WISHEK, N.D. – Wet weather continued to be an issue for farmers across the state through September – delaying harvest and giving farmers headaches. The final week of September threw another wrench into the equation – not only did the region continue to get dumped on by rain, but temperatures have continued to drop.
“We got dumped on last night,” said Adam Bettenhausen on Sept. 30. “I think we got two inches of rain just overnight.”
Wheat harvest is complete for the Bettenhausens. Their final couple fields turned out pretty poor as they ended up having to force their seeding equipment through before the fields were ready this spring.
“It was one of those situations where we kind of had to just get it done,” Adam said. “Otherwise, the whole field would have had to be prevented plant.”
Adam had previously expressed his concerns about the quality of their wheat after all the excess moisture of late, and following harvest, those concerns have come to fruition.
“That was spot on,” he said. “Pretty much all the wheat that was exposed to that week of rain had terrible quality. There were some elevators putting feed wheat bids out, so we had to end up using a lot more of our storage for wheat than we had anticipated. We moved some stuff around, moved out some of the wetter wheat to get some air through it, and hauled some other stuff to town to maximize our space.”
As the Bettenhausens have been prepping their machinery for soybean harvest, the beans have been turning rather quickly. They had considered getting started on harvest before the most recent showers came through, but decided to wait.
“With the rain coming, we knew we’d have to wait anyways,” he said. “We ended up getting close to three inches over the weekend. You drive around and all the ditches are full of water as if a bunch of snow had just melted, so it’s pretty wet again. This weather is just not conducive for harvest.”
Adam says they did receive some frost on the night of Friday, Sept. 27, and it looks like the corn is pretty “dinged” from that.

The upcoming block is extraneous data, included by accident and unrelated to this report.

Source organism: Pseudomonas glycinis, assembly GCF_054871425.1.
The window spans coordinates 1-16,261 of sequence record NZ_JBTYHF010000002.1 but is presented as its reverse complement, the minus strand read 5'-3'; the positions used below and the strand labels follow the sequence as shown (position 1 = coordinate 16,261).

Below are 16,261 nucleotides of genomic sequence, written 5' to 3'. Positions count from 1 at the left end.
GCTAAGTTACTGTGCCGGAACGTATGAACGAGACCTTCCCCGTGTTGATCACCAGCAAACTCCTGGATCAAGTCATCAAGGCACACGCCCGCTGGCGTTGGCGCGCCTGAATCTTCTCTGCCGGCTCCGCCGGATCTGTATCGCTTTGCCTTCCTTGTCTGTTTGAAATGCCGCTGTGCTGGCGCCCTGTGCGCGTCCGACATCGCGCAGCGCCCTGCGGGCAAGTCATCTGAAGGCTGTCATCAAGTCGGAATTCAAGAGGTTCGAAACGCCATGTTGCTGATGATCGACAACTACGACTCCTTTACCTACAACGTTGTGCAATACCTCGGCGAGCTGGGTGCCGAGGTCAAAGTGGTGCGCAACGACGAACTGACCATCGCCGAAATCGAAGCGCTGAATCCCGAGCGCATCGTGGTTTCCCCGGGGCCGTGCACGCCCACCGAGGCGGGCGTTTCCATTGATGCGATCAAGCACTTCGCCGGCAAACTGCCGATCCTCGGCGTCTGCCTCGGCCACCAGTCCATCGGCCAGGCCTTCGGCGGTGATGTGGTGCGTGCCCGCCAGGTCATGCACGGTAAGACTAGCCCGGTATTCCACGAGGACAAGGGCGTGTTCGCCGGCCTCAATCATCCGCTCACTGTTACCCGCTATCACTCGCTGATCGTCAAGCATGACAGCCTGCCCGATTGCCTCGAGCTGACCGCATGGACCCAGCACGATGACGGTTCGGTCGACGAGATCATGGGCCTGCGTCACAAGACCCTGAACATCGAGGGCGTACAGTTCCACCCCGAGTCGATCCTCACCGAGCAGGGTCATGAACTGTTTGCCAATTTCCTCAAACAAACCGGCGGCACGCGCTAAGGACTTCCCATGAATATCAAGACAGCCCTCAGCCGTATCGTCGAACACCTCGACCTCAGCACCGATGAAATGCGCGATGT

“I’m not sure if it completely shut down the corn or not, but I know a lot of wasn’t ready for it,” he said. “It will be interesting to see what kind of test weights and yield we end up with there.”
The sunflowers are looking good from the road, but if you walk out into the field they’re just loaded with disease, Adam says.
“We’ve got Sclerotinia head rot on a couple fields really bad, so I’m not sure how much we’ll lose there,” he explained. “It’s frustrating because you put all this time and effort into growing a good crop, you get the moisture you need to grow a good crop, but there’s all these factors on the backend that are a headache – weather, disease, pest pressure – it’s just been a battle.”
This summer has been a challenging one, with problems unique to other years.
“There’s always problems, but not like this,” he said. “Normally, we don’t have enough moisture. Disease isn’t anything new, especially in sunflowers, but usually it’s something you can work around. I’ve never seen anything as bad as this year. It’s just been so cold and wet all year. We haven’t had the growing degree days for the corn, it was put in late, it’s been slow with no heat, and we’re still not getting any heat.
“It looks like there’s a decent chance for another freeze this week, so the corn is likely not going to finish as well as it needs to. Our soybeans had more potential, but we ran out of heat and day length, so they quit. It’s definitely a unique year and not a normal set of problems,” he added.
If there’s one silver lining to all the moisture this year, it’s the positive impact it’s had on pastures for cattle and grazing conditions.
“The cattle are doing well. We put some cattle out on some cover crop I seeded on a wheat field, so we’ll get some good grazing out of that,” Adam said. “The one good thing about this weather is the pastures have really produced. We haven’t had to worry about pasture grass and the cattle have been happy all year, so that’s one good thing.”